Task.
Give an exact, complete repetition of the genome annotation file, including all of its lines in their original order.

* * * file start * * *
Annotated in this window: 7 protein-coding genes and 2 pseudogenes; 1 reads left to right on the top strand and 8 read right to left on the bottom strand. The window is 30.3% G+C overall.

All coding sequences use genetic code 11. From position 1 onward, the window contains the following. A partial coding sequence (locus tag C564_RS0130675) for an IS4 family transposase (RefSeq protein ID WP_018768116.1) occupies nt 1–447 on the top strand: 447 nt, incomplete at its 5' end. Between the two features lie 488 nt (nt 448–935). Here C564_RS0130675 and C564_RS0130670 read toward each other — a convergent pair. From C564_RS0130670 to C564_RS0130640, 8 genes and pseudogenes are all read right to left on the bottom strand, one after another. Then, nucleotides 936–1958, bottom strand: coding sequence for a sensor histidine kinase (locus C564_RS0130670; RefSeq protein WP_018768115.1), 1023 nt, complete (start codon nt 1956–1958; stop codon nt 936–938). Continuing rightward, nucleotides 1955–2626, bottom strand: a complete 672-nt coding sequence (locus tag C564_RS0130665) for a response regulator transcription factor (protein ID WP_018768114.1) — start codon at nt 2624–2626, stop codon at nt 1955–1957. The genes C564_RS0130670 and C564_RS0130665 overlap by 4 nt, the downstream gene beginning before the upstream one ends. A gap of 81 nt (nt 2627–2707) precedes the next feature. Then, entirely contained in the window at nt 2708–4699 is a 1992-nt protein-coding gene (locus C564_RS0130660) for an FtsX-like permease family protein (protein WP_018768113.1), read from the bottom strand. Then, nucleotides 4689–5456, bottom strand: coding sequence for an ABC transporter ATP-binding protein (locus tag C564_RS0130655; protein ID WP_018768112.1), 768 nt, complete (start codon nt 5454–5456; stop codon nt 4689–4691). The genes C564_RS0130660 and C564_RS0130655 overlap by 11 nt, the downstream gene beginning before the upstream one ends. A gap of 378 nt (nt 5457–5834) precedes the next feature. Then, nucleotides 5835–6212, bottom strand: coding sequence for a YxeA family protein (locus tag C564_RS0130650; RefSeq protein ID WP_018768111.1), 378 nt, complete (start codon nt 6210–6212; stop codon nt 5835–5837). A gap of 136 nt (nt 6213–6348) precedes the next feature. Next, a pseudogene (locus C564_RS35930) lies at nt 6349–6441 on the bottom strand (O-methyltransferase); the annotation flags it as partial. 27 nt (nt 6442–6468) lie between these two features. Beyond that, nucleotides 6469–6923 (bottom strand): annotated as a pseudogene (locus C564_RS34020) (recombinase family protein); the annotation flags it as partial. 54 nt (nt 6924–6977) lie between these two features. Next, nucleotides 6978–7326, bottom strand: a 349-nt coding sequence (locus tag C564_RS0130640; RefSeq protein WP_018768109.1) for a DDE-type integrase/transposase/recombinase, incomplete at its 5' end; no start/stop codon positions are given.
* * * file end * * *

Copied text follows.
Annotated in this window: 7 protein-coding genes and 2 pseudogenes; 1 reads left to right on the top strand and 8 read right to left on the bottom strand. The window is 30.3% G+C overall.

All coding sequences use genetic code 11. From position 1 onward, the window contains the following. A partial coding sequence (locus tag C564_RS0130675) for an IS4 family transposase (RefSeq protein ID WP_018768116.1) occupies nt 1–447 on the top strand: 447 nt, incomplete at its 5' end. Between the two features lie 488 nt (nt 448–935). Here C564_RS0130675 and C564_RS0130670 read toward each other — a convergent pair. From C564_RS0130670 to C564_RS0130640, 8 genes and pseudogenes are all read right to left on the bottom strand, one after another. Then, nucleotides 936–1958, bottom strand: coding sequence for a sensor histidine kinase (locus C564_RS0130670; RefSeq protein WP_018768115.1), 1023 nt, complete (start codon nt 1956–1958; stop codon nt 936–938). Continuing rightward, nucleotides 1955–2626, bottom strand: a complete 672-nt coding sequence (locus tag C564_RS0130665) for a response regulator transcription factor (protein ID WP_018768114.1) — start codon at nt 2624–2626, stop codon at nt 1955–1957. The genes C564_RS0130670 and C564_RS0130665 overlap by 4 nt, the downstream gene beginning before the upstream one ends. A gap of 81 nt (nt 2627–2707) precedes the next feature. Then, entirely contained in the window at nt 2708–4699 is a 1992-nt protein-coding gene (locus C564_RS0130660) for an FtsX-like permease family protein (protein WP_018768113.1), read from the bottom strand. Then, nucleotides 4689–5456, bottom strand: coding sequence for an ABC transporter ATP-binding protein (locus tag C564_RS0130655; protein ID WP_018768112.1), 768 nt, complete (start codon nt 5454–5456; stop codon nt 4689–4691). The genes C564_RS0130660 and C564_RS0130655 overlap by 11 nt, the downstream gene beginning before the upstream one ends. A gap of 378 nt (nt 5457–5834) precedes the next feature. Then, nucleotides 5835–6212, bottom strand: coding sequence for a YxeA family protein (locus tag C564_RS0130650; RefSeq protein ID WP_018768111.1), 378 nt, complete (start codon nt 6210–6212; stop codon nt 5835–5837). A gap of 136 nt (nt 6213–6348) precedes the next feature. Next, a pseudogene (locus C564_RS35930) lies at nt 6349–6441 on the bottom strand (O-methyltransferase); the annotation flags it as partial. 27 nt (nt 6442–6468) lie between these two features. Beyond that, nucleotides 6469–6923 (bottom strand): annotated as a pseudogene (locus C564_RS34020) (recombinase family protein); the annotation flags it as partial. 54 nt (nt 6924–6977) lie between these two features. Next, nucleotides 6978–7326, bottom strand: a 349-nt coding sequence (locus tag C564_RS0130640; RefSeq protein WP_018768109.1) for a DDE-type integrase/transposase/recombinase, incomplete at its 5' end; no start/stop codon positions are given.